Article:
The American Idol-ization of Commerce

Sean Carton of ClickZ wrote this article about, a community where the members vote on which T-shirt designs they like the best, and the top vote-getters are produced and sold.

To me, Threadless is just another example of the American Idol-ization of commerce. After all, the current system of producing content, where artists create content, and a publishing industry decides which artists to distribute, is terribly inefficient. The reason it exists is because the costs of distribution and infrastructure were too high for artists and audience to connect directly.

In the world of the Web, those costs have declined by orders of magnitude. But it isn’t enough to simply create a product and start hawking it. As Steve Jobs put it, “It’s called taste.” Not everything is fit to print.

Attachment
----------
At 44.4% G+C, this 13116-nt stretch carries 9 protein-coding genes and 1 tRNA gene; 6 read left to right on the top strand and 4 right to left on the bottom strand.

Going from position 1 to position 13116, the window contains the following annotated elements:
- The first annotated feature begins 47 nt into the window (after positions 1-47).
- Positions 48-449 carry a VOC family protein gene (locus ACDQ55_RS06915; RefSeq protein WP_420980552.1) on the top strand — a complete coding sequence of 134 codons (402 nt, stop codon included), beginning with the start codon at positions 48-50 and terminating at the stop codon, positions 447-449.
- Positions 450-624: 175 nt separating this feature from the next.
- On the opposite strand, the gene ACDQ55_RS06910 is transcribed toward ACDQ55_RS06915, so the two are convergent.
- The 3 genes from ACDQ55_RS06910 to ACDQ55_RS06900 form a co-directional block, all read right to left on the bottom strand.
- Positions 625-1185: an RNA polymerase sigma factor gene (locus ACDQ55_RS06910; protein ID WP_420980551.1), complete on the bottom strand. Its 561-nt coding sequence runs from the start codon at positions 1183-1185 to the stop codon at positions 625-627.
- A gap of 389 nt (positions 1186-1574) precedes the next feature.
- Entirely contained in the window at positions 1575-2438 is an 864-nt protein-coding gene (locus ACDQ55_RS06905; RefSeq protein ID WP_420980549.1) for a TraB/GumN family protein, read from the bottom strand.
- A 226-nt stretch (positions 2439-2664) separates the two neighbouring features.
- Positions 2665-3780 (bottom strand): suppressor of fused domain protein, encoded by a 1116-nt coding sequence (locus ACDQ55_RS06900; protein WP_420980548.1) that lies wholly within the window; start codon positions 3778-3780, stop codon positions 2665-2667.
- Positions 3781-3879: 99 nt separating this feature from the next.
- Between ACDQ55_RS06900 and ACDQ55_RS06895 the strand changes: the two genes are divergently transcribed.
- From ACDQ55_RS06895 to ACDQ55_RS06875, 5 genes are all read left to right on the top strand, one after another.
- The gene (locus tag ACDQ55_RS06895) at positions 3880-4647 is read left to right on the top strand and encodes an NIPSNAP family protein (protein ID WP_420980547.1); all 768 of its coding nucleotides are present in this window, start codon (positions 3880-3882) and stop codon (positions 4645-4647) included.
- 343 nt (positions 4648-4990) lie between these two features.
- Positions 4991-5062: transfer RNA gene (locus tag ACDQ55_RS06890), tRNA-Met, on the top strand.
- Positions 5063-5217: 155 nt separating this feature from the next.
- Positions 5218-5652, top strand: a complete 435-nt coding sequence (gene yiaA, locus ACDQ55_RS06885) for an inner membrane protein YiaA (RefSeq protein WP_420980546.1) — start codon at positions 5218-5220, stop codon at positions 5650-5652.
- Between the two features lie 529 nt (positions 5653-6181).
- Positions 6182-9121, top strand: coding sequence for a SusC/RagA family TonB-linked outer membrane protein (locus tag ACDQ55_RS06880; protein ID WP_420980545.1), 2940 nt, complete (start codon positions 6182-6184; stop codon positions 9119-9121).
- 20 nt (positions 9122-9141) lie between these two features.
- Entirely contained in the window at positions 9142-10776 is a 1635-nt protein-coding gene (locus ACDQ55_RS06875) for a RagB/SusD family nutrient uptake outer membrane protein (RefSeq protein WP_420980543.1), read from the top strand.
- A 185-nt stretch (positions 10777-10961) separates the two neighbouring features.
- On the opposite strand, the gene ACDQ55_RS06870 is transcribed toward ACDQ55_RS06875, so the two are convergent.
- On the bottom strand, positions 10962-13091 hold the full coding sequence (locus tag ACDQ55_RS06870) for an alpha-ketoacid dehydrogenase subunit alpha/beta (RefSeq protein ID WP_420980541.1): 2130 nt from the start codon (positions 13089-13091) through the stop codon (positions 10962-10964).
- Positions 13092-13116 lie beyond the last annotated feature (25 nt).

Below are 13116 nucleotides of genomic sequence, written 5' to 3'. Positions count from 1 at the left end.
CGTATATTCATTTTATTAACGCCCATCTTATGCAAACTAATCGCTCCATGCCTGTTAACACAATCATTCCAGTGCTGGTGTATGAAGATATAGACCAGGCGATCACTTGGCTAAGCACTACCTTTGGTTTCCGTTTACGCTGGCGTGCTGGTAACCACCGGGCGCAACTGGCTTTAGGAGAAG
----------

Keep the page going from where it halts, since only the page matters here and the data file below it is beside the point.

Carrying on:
That’s where American Idol comes in. What American Idol shows is that if you simply throw open a competition to every budding artist, and let the nation decide what it likes, you can eliminate the uncertainty of the publishing process. Each American Idol winner has a massive built-in audience of fans, which helps explain why recent Idol winners (and even runner-ups) have debuted with platinum records.

Threadless does the same, on a smaller scale, for T-shirts. What can you do to Idol-ize your business?

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